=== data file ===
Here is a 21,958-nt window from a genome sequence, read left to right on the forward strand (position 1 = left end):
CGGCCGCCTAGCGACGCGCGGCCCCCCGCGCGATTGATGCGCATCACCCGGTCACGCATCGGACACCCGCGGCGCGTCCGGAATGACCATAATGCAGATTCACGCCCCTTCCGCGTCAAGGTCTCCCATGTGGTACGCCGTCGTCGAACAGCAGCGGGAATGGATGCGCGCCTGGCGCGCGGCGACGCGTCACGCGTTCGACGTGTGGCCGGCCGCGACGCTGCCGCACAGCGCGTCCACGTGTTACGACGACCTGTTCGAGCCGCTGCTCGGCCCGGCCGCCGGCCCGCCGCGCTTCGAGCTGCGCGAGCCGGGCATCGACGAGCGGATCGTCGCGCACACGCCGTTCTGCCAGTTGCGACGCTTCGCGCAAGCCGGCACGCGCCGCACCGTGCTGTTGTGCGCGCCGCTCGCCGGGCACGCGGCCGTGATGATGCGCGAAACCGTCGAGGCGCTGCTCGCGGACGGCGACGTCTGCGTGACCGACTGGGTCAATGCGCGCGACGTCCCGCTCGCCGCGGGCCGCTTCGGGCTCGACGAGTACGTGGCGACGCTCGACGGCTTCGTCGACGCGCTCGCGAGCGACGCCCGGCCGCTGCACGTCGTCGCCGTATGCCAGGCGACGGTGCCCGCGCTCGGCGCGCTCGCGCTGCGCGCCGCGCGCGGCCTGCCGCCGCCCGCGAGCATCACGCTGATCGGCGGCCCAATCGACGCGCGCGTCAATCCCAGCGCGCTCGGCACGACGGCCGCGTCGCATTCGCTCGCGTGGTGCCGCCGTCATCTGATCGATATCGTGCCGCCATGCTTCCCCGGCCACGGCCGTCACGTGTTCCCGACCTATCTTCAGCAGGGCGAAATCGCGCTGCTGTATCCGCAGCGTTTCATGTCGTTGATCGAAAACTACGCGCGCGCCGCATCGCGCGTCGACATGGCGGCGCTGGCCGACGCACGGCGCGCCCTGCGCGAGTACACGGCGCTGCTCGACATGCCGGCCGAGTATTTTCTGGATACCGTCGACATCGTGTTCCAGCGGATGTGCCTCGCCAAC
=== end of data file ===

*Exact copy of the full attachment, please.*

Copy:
Here is a 21,958-nt window from a genome sequence, read left to right on the forward strand (position 1 = left end):
CGGCCGCCTAGCGACGCGCGGCCCCCCGCGCGATTGATGCGCATCACCCGGTCACGCATCGGACACCCGCGGCGCGTCCGGAATGACCATAATGCAGATTCACGCCCCTTCCGCGTCAAGGTCTCCCATGTGGTACGCCGTCGTCGAACAGCAGCGGGAATGGATGCGCGCCTGGCGCGCGGCGACGCGTCACGCGTTCGACGTGTGGCCGGCCGCGACGCTGCCGCACAGCGCGTCCACGTGTTACGACGACCTGTTCGAGCCGCTGCTCGGCCCGGCCGCCGGCCCGCCGCGCTTCGAGCTGCGCGAGCCGGGCATCGACGAGCGGATCGTCGCGCACACGCCGTTCTGCCAGTTGCGACGCTTCGCGCAAGCCGGCACGCGCCGCACCGTGCTGTTGTGCGCGCCGCTCGCCGGGCACGCGGCCGTGATGATGCGCGAAACCGTCGAGGCGCTGCTCGCGGACGGCGACGTCTGCGTGACCGACTGGGTCAATGCGCGCGACGTCCCGCTCGCCGCGGGCCGCTTCGGGCTCGACGAGTACGTGGCGACGCTCGACGGCTTCGTCGACGCGCTCGCGAGCGACGCCCGGCCGCTGCACGTCGTCGCCGTATGCCAGGCGACGGTGCCCGCGCTCGGCGCGCTCGCGCTGCGCGCCGCGCGCGGCCTGCCGCCGCCCGCGAGCATCACGCTGATCGGCGGCCCAATCGACGCGCGCGTCAATCCCAGCGCGCTCGGCACGACGGCCGCGTCGCATTCGCTCGCGTGGTGCCGCCGTCATCTGATCGATATCGTGCCGCCATGCTTCCCCGGCCACGGCCGTCACGTGTTCCCGACCTATCTTCAGCAGGGCGAAATCGCGCTGCTGTATCCGCAGCGTTTCATGTCGTTGATCGAAAACTACGCGCGCGCCGCATCGCGCGTCGACATGGCGGCGCTGGCCGACGCACGGCGCGCCCTGCGCGAGTACACGGCGCTGCTCGACATGCCGGCCGAGTATTTTCTGGATACCGTCGACATCGTGTTCCAGCGGATGTGCCTCGCCAAC